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The Gearboat Chronicles

Digital Rafting

Morgan Jenkins of Winding Waters is a one-man think tank. A visionary. And apparently he should be moonlighting for Microsoft as an advisor for their video game development department.

Captain Morgan. MoJo. Mister Mo Jenkles. A river guide of many names.

Years ago when I lied my way into a job with Winding Waters by telling them I knew all about this rafting thing, we shoved off on my first voyage and it became evident that knowing ‘all about’ it may have been overstating facts. So Mo began his patient tutelage, passing on what he’s learned about rowing from many, many river miles behind the oars.

He’s a good teacher. And he mentioned that he had this idea for a video game based on rafting. The river would come at you, just like the real river unfolds every time you float around a bend in the stream. You’d have to watch for rocks, pick the safe line through rapids. In short, a virtual reality rafting trip. For fun, but it could be used for training.

Not a bad idea, really. Because rafting is fun. And people like to do it. And if I could have practiced navigating the Green Room Rapid on the Snake River in Hells Canyon with a simulator before sweating my way through the real deal, I surely would have booted that program up.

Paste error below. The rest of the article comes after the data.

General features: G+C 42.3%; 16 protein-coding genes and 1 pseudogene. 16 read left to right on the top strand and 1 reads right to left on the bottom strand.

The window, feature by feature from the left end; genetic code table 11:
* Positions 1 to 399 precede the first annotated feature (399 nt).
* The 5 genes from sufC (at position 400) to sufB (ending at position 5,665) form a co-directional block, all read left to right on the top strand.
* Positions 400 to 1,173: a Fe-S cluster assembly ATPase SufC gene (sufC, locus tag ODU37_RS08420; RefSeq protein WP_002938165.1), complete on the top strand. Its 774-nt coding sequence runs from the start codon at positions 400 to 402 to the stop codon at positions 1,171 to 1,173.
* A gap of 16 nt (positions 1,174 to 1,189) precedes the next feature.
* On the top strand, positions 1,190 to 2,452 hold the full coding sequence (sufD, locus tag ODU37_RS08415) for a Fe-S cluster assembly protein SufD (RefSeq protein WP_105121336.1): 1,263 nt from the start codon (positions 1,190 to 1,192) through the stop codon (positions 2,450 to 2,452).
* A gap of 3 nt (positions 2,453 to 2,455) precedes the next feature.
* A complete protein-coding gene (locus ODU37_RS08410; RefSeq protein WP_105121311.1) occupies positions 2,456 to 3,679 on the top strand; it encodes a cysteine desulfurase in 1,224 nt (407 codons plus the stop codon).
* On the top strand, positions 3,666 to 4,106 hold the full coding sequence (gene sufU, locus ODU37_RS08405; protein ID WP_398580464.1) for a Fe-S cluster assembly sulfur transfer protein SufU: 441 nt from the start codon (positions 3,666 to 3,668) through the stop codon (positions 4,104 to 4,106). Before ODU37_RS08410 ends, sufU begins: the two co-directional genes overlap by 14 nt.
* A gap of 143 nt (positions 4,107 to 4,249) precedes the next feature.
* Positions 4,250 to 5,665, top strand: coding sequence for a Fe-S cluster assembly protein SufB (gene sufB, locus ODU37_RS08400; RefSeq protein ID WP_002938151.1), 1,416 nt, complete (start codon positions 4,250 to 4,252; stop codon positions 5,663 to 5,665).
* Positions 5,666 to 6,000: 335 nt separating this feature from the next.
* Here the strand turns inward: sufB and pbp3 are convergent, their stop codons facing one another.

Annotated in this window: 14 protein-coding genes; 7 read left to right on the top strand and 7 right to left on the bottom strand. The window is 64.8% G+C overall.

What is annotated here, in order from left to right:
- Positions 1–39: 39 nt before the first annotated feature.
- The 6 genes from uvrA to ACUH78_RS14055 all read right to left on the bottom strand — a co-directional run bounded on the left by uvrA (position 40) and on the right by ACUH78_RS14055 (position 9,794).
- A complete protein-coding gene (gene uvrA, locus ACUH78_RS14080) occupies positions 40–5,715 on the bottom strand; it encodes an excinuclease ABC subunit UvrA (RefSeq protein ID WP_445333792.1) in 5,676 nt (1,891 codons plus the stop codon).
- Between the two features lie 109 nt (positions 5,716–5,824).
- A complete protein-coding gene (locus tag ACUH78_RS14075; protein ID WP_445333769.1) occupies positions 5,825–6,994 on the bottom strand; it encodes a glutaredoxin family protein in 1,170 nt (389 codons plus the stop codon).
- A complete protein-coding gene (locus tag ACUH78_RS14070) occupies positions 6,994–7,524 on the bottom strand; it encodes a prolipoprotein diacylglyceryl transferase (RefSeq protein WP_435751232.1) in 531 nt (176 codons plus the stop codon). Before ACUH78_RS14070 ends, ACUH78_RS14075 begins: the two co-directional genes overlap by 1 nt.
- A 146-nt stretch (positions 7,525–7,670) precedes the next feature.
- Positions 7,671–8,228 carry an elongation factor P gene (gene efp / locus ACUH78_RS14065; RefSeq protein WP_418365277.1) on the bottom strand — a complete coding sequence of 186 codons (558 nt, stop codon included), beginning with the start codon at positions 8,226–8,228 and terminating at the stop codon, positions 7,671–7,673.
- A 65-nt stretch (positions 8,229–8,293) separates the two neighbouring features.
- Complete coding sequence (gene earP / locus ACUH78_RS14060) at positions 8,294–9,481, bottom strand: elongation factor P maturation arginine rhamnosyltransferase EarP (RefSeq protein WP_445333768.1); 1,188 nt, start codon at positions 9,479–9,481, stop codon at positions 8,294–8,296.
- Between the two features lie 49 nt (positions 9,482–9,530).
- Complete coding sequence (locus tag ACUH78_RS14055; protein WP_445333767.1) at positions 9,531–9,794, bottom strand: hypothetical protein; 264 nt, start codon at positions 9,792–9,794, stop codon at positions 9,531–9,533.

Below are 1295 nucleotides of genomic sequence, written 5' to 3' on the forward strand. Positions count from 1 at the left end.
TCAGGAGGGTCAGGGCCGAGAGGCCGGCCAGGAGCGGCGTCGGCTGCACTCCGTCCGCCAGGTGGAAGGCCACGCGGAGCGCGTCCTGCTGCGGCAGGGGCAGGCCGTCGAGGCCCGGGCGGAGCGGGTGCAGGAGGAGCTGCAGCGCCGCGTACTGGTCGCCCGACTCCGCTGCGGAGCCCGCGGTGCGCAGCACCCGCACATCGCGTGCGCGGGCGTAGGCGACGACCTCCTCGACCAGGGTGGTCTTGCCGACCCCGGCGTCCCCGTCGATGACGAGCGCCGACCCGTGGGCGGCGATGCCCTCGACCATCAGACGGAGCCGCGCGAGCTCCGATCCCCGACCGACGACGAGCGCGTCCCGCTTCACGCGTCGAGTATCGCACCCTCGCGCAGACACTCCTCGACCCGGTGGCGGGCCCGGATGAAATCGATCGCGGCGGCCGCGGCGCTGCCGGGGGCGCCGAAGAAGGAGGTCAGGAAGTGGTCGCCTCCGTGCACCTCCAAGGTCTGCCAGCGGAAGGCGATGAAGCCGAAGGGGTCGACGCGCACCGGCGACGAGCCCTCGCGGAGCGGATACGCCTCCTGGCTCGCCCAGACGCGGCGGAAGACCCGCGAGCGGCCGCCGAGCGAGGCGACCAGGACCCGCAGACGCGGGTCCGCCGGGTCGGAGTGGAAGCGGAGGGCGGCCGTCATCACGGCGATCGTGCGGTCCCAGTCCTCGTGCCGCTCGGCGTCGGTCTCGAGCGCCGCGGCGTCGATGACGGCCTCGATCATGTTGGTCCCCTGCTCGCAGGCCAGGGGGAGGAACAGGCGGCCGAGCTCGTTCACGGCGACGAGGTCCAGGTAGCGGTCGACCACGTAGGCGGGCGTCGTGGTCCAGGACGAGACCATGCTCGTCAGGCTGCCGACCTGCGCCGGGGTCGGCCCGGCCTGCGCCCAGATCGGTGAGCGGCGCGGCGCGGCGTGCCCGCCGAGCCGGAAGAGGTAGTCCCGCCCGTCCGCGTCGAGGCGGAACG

Ditto Wild Sheep Rapid. And Waterspout. And Rush Creek Rapid. And Snowhole Rapid on the Salmon River. And The Narrows Rapid on the Grande Ronde River. All patches of water that have made my heart go from pitter-patter to hammer and tongs. I don’t know what tongs have to do with this, but you see what I’m saying. It’s exciting. And I’d run those rapids all day long in my living room if I could, just for kicks.

So I’m in a living room yesterday, visiting with my sister and her family, and there’s a fancy video game being played. There’s a magic little box that looks out and picks up what the players are doing, then transfers those motions to the game. No joystick. No nothing. It’s called…well, you know what, I’m not even going to Google it. It’s a magic little George Orwell box, regardless of whatever the real name is.

As the track and field game finished up, someone mentions there’s a rafting game.

I spit my Sierra Mist all over the living room floor from surprise and said, ‘Say what?’

Morgan’s game had been made. I was amazed. Captain Morgan can see the future and he should have patented that notion of his. I couldn’t wait to see this game.

And then I did. Two players stand inside a realistic looking digital raft and you float in a river for awhile, trying to hit little point things, then zoom into the air and float around in the clouds for a while and…and it’s like Mario Brothers or Donkey Kong or something, except you’re standing in a raft.

Winding Waters uses things like oars. Or paddles. Other outfitters just make you shift your weight.

So it’s not quite the vision Morgan had for a simulation of the real deal. And I suppose that’s all the better. Because if you want to go rafting you should go rafting. I don’t suppose the smell of a campfire at night can be digitized all that well.

Turn it up so I can hear the crackle.

Digital waterfights don’t sound all that fun. And the thrill of dropping into the real Green Room, staring at walls of water all around you – I don’t care how realistic the graphics are. There’s nothing virtual about the Green Room. It’s very real. And a genuine thrill.

I’m still blown away by these graphics.

So let’s go rafting.